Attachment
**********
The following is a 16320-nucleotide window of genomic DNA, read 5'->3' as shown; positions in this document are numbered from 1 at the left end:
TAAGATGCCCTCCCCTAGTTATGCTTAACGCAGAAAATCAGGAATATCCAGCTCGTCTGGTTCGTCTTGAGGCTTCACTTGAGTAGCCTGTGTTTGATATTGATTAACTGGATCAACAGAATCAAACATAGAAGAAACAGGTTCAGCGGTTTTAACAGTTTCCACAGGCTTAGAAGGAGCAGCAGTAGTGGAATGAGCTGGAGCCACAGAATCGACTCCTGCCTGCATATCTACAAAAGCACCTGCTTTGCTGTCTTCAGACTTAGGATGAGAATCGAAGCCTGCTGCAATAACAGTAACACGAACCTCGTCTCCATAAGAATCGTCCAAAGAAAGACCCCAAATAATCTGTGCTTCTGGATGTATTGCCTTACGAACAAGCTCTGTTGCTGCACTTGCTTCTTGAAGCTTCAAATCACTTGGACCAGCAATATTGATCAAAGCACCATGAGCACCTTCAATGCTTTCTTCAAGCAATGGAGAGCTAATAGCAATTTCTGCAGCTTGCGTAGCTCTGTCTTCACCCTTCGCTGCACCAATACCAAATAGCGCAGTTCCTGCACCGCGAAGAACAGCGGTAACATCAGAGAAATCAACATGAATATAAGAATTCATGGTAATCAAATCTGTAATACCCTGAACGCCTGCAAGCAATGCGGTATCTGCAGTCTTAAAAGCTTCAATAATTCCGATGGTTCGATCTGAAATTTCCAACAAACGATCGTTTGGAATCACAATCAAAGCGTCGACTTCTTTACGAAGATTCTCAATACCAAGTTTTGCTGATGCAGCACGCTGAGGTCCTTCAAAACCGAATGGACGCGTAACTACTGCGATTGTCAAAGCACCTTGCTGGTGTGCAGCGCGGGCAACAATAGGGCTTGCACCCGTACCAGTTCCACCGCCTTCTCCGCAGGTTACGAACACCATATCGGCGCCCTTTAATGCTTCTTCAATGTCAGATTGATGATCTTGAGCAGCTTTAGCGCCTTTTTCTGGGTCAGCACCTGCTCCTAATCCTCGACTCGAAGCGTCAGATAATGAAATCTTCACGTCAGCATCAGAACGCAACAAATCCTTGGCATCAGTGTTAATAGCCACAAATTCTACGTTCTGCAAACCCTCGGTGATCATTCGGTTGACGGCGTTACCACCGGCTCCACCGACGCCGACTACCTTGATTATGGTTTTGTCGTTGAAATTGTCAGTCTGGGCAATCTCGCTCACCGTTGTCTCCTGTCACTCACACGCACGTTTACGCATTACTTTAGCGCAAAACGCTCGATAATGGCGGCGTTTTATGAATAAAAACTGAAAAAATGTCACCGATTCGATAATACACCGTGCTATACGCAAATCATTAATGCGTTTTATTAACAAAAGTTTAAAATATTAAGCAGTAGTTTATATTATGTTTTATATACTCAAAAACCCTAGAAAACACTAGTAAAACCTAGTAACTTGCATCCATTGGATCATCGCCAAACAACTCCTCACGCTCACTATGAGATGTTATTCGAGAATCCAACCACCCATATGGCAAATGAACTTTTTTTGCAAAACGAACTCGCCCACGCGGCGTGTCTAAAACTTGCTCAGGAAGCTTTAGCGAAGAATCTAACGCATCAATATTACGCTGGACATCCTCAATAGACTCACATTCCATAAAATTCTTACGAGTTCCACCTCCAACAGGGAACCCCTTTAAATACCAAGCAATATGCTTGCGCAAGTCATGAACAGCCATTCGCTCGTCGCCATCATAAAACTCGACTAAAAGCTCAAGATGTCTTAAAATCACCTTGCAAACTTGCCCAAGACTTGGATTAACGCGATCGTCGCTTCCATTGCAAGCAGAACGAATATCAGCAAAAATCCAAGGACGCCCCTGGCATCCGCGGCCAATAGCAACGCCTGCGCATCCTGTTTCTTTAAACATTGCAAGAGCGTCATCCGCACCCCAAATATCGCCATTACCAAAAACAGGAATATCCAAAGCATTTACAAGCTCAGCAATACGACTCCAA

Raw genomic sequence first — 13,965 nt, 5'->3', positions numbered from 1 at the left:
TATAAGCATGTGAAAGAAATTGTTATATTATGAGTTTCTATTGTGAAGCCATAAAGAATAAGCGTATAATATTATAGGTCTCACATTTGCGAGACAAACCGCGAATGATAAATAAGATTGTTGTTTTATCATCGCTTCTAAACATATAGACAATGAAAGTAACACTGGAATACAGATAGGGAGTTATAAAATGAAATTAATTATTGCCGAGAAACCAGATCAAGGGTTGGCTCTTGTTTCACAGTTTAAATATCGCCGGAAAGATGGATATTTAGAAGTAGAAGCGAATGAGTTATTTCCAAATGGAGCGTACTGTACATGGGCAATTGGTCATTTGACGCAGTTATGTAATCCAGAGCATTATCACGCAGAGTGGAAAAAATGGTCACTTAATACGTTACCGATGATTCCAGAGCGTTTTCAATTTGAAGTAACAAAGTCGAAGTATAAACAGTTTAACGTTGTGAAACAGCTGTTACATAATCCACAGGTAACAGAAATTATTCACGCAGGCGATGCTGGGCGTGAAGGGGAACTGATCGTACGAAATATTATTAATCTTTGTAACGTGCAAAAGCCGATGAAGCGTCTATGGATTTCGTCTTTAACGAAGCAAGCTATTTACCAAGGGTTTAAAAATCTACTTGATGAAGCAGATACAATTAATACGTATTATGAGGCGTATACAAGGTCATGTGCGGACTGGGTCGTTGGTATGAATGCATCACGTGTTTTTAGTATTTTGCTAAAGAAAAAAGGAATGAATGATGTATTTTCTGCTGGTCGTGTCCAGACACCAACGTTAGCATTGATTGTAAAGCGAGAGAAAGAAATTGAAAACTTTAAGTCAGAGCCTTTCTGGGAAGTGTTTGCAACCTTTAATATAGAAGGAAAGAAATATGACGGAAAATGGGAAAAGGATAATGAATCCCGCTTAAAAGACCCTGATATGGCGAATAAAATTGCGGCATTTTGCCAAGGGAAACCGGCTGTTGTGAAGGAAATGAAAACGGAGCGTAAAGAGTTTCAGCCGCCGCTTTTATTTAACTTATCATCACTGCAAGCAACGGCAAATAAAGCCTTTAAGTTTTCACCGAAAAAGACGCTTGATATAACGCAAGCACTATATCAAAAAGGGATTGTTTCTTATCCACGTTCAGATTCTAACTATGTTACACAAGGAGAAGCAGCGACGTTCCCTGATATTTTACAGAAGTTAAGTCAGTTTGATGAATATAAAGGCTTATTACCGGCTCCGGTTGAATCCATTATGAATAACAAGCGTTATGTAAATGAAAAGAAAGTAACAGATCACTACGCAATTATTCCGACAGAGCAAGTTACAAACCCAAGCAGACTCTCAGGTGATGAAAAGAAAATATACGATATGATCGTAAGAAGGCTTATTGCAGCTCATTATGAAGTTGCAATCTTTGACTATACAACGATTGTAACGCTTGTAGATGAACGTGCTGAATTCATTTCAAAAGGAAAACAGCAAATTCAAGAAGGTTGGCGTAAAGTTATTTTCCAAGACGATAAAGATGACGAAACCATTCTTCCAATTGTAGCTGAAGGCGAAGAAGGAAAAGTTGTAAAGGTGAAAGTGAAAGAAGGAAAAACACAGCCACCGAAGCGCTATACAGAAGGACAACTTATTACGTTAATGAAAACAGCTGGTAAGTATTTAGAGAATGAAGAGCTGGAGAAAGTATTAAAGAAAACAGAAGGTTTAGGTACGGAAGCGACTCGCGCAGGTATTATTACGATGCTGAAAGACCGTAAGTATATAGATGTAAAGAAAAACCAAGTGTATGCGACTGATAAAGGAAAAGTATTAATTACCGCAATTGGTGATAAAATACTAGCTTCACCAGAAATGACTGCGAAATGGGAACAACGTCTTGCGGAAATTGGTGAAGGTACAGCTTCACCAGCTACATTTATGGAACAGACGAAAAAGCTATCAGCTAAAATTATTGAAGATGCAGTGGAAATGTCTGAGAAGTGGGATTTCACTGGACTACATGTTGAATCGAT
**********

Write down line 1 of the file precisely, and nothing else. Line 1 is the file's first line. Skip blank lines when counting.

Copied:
The following is a 16320-nucleotide window of genomic DNA, read 5'->3' as shown; positions in this document are numbered from 1 at the left end: